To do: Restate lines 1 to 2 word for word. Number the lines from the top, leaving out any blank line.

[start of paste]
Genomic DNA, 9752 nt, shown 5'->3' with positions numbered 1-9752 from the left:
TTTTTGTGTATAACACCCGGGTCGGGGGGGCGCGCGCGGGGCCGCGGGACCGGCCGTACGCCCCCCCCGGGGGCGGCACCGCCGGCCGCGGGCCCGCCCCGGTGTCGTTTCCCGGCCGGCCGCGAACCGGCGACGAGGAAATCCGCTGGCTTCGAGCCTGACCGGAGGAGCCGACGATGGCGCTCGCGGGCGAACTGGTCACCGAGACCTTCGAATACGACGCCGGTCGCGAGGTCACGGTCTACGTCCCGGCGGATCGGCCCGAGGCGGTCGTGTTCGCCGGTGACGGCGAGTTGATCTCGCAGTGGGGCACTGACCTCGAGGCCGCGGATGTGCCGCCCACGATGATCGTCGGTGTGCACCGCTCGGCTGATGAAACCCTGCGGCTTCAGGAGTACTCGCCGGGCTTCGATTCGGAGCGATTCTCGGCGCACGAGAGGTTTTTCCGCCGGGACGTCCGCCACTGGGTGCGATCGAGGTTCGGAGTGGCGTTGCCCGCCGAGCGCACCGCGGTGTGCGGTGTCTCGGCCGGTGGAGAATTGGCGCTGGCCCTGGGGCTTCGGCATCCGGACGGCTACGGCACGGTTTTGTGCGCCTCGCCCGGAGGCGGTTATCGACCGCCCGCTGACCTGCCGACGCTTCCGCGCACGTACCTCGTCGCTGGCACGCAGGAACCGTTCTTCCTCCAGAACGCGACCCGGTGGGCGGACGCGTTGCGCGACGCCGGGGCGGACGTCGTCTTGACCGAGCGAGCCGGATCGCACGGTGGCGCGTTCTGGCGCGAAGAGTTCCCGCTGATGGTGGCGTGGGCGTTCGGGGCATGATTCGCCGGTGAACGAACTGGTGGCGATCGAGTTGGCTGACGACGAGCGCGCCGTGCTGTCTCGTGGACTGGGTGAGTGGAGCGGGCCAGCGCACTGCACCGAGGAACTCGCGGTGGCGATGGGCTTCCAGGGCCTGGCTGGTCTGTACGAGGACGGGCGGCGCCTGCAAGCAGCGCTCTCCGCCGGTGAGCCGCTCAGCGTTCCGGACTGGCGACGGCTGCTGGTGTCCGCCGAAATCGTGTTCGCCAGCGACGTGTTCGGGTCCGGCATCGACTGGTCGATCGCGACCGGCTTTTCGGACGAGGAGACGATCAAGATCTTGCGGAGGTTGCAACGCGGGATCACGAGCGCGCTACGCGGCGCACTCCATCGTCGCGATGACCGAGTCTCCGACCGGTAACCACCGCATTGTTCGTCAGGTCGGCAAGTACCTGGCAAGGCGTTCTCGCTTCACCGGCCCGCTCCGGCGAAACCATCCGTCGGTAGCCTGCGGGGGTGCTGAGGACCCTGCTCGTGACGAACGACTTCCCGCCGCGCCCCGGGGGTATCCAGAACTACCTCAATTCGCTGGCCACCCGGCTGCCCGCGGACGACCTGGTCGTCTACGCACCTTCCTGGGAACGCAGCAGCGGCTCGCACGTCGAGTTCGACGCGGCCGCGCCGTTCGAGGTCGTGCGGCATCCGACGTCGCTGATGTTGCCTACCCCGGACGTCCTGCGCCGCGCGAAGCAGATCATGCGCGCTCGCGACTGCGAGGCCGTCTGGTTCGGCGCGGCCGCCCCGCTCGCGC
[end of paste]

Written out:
Genomic DNA, 9752 nt, shown 5'->3' with positions numbered 1-9752 from the left:
TTTTTGTGTATAACACCCGGGTCGGGGGGGCGCGCGCGGGGCCGCGGGACCGGCCGTACGCCCCCCCCGGGGGCGGCACCGCCGGCCGCGGGCCCGCCCCGGTGTCGTTTCCCGGCCGGCCGCGAACCGGCGACGAGGAAATCCGCTGGCTTCGAGCCTGACCGGAGGAGCCGACGATGGCGCTCGCGGGCGAACTGGTCACCGAGACCTTCGAATACGACGCCGGTCGCGAGGTCACGGTCTACGTCCCGGCGGATCGGCCCGAGGCGGTCGTGTTCGCCGGTGACGGCGAGTTGATCTCGCAGTGGGGCACTGACCTCGAGGCCGCGGATGTGCCGCCCACGATGATCGTCGGTGTGCACCGCTCGGCTGATGAAACCCTGCGGCTTCAGGAGTACTCGCCGGGCTTCGATTCGGAGCGATTCTCGGCGCACGAGAGGTTTTTCCGCCGGGACGTCCGCCACTGGGTGCGATCGAGGTTCGGAGTGGCGTTGCCCGCCGAGCGCACCGCGGTGTGCGGTGTCTCGGCCGGTGGAGAATTGGCGCTGGCCCTGGGGCTTCGGCATCCGGACGGCTACGGCACGGTTTTGTGCGCCTCGCCCGGAGGCGGTTATCGACCGCCCGCTGACCTGCCGACGCTTCCGCGCACGTACCTCGTCGCTGGCACGCAGGAACCGTTCTTCCTCCAGAACGCGACCCGGTGGGCGGACGCGTTGCGCGACGCCGGGGCGGACGTCGTCTTGACCGAGCGAGCCGGATCGCACGGTGGCGCGTTCTGGCGCGAAGAGTTCCCGCTGATGGTGGCGTGGGCGTTCGGGGCATGATTCGCCGGTGAACGAACTGGTGGCGATCGAGTTGGCTGACGACGAGCGCGCCGTGCTGTCTCGTGGACTGGGTGAGTGGAGCGGGCCAGCGCACTGCACCGAGGAACTCGCGGTGGCGATGGGCTTCCAGGGCCTGGCTGGTCTGTACGAGGACGGGCGGCGCCTGCAAGCAGCGCTCTCCGCCGGTGAGCCGCTCAGCGTTCCGGACTGGCGACGGCTGCTGGTGTCCGCCGAAATCGTGTTCGCCAGCGACGTGTTCGGGTCCGGCATCGACTGGTCGATCGCGACCGGCTTTTCGGACGAGGAGACGATCAAGATCTTGCGGAGGTTGCAACGCGGGATCACGAGCGCGCTACGCGGCGCACTCCATCGTCGCGATGACCGAGTCTCCGACCGGTAACCACCGCATTGTTCGTCAGGTCGGCAAGTACCTGGCAAGGCGTTCTCGCTTCACCGGCCCGCTCCGGCGAAACCATCCGTCGGTAGCCTGCGGGGGTGCTGAGGACCCTGCTCGTGACGAACGACTTCCCGCCGCGCCCCGGGGGTATCCAGAACTACCTCAATTCGCTGGCCACCCGGCTGCCCGCGGACGACCTGGTCGTCTACGCACCTTCCTGGGAACGCAGCAGCGGCTCGCACGTCGAGTTCGACGCGGCCGCGCCGTTCGAGGTCGTGCGGCATCCGACGTCGCTGATGTTGCCTACCCCGGACGTCCTGCGCCGCGCGAAGCAGATCATGCGCGCTCGCGACTGCGAGGCCGTCTGGTTCGGCGCGGCCGCCCCGCTCGCGC